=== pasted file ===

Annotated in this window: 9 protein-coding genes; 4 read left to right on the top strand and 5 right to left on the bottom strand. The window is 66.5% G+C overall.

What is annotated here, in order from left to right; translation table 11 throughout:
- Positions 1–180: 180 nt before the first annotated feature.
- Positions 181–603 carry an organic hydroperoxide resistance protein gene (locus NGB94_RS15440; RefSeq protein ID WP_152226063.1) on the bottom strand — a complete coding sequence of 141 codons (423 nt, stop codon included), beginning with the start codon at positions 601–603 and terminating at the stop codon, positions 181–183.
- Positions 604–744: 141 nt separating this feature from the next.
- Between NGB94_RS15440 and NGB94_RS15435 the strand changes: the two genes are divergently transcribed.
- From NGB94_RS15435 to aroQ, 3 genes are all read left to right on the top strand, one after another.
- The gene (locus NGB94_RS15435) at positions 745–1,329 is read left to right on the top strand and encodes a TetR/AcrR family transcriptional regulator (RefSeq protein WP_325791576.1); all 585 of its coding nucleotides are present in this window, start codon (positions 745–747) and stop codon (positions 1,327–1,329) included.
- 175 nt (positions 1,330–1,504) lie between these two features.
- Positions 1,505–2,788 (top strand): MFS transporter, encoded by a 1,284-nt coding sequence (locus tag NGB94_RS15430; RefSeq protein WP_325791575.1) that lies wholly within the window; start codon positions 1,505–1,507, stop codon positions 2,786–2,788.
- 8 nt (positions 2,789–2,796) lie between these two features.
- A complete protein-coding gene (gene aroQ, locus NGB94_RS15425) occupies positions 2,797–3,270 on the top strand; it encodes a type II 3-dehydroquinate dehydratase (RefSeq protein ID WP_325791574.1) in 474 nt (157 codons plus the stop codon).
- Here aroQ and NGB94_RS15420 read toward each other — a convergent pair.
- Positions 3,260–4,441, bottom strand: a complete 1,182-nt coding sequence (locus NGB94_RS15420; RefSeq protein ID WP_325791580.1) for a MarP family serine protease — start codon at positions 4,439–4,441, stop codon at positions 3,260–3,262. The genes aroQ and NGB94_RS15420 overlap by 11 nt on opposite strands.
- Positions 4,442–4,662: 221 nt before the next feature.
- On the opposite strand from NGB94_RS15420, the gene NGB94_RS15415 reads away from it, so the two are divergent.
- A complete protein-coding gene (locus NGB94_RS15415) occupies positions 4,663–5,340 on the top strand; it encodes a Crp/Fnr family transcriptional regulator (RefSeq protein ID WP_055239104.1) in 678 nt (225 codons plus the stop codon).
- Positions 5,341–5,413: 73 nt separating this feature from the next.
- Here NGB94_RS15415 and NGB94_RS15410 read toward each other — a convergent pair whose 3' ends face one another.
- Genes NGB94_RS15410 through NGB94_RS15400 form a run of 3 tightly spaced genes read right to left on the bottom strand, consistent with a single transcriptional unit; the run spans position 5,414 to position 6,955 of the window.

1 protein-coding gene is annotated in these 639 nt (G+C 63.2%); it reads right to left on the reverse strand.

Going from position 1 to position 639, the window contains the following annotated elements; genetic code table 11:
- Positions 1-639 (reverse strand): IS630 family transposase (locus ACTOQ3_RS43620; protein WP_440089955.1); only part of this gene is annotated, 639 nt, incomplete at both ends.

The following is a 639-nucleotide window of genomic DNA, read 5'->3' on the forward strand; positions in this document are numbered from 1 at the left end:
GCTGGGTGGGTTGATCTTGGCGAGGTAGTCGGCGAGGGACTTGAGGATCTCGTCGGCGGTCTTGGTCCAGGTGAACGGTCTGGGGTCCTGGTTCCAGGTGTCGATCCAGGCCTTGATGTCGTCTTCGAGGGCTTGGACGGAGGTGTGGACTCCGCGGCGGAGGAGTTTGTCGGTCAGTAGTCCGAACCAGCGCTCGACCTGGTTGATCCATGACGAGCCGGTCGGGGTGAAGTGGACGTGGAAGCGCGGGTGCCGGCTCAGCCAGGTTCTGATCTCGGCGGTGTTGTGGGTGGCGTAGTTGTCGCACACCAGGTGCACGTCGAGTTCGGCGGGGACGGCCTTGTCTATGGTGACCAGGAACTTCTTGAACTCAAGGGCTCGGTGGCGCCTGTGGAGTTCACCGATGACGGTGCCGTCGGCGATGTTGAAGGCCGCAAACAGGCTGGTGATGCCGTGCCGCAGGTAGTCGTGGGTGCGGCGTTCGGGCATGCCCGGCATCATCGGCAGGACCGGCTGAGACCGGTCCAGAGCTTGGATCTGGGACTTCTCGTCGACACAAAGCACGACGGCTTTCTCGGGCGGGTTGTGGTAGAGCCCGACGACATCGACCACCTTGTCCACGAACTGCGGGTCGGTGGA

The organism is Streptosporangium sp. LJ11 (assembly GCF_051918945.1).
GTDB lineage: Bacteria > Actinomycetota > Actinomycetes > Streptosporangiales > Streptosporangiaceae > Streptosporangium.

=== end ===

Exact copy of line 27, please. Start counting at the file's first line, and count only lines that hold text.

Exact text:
GTDB lineage: Bacteria > Actinomycetota > Actinomycetes > Streptosporangiales > Streptosporangiaceae > Streptosporangium.